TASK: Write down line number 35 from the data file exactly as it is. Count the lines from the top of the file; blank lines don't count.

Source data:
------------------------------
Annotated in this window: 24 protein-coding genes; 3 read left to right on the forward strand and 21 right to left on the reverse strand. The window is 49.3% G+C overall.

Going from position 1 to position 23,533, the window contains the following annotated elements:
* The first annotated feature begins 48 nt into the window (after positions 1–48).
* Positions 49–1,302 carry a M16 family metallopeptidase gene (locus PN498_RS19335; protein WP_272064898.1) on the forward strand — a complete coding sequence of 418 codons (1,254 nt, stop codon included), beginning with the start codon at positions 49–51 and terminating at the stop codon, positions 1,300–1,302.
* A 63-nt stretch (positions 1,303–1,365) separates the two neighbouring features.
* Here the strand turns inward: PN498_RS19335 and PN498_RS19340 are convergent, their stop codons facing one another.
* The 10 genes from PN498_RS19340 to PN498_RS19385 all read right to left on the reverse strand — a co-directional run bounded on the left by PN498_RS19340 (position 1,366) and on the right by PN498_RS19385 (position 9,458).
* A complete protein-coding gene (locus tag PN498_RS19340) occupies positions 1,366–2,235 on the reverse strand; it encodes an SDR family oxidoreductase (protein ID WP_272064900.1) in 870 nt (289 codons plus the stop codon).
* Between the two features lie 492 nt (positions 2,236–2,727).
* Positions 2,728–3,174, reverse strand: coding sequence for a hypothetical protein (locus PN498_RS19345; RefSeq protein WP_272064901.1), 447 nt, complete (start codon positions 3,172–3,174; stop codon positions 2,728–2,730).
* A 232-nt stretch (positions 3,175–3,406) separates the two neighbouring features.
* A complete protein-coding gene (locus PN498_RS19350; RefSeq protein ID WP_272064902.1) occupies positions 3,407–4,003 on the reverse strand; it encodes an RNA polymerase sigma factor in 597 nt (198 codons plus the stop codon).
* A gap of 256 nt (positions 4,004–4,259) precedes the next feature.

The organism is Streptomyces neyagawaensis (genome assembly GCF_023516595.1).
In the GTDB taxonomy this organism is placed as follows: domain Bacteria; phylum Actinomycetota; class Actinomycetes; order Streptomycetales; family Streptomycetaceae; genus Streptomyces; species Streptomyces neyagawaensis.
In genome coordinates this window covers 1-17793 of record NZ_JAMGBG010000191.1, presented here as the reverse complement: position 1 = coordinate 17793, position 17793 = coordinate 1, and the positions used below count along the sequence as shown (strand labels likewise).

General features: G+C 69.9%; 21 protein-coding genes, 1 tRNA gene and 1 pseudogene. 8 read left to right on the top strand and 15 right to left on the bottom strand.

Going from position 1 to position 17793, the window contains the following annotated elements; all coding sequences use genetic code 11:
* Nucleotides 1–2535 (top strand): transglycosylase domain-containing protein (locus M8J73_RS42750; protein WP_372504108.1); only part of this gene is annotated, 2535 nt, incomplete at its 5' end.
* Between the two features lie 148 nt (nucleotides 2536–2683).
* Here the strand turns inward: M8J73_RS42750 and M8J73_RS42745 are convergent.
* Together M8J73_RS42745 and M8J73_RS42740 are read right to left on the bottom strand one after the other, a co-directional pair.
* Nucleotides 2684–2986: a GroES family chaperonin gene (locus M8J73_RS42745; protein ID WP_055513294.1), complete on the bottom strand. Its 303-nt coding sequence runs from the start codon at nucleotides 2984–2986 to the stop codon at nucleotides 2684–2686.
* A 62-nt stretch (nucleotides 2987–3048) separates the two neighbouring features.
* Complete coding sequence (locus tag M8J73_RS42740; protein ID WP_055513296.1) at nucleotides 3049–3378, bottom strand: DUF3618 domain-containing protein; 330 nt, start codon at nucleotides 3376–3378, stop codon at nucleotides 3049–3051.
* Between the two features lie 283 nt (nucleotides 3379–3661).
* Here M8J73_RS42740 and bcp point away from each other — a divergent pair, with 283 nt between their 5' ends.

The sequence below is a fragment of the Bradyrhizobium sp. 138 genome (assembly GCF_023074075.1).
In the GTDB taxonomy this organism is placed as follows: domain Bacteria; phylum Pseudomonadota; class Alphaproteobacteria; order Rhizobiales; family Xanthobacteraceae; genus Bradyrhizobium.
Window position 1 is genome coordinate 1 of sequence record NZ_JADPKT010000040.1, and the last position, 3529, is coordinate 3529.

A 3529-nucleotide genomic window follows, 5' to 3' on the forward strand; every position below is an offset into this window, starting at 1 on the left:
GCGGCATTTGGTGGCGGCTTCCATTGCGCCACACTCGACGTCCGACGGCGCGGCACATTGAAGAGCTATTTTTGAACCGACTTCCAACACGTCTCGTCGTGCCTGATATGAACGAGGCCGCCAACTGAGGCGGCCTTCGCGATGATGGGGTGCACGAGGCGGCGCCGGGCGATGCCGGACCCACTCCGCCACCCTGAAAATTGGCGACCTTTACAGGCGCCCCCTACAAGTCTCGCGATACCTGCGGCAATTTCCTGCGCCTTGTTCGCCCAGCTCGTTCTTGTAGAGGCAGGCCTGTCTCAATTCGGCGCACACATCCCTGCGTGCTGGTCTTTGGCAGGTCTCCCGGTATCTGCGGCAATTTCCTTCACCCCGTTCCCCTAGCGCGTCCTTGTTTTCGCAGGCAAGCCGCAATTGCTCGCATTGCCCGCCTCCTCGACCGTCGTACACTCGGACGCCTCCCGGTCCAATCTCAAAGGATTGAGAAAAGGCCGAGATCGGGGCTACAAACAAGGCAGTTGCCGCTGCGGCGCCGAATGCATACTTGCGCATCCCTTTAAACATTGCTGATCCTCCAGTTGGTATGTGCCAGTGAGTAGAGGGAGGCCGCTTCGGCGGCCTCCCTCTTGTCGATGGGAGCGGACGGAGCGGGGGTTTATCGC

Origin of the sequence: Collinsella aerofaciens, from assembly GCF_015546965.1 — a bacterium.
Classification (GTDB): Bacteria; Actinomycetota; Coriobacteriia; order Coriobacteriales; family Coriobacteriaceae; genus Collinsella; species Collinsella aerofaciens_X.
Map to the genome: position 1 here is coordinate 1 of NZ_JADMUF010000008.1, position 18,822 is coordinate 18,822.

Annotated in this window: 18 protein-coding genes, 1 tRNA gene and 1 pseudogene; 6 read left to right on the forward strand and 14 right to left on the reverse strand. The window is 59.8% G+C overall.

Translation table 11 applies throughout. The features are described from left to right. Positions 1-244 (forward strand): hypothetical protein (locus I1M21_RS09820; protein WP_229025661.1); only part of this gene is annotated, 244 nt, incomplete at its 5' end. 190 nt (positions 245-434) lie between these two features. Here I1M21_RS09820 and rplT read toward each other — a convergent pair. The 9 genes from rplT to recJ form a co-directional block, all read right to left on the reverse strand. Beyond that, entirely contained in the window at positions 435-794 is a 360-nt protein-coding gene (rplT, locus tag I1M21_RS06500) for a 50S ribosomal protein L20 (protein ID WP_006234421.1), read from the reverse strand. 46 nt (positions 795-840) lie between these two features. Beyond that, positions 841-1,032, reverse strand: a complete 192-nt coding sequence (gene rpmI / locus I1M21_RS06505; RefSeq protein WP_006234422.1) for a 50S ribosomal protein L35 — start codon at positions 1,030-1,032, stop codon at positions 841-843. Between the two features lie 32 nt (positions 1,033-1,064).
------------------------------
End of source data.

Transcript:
Map to the genome: position 1 here is coordinate 1 of NZ_JADMUF010000008.1, position 18,822 is coordinate 18,822.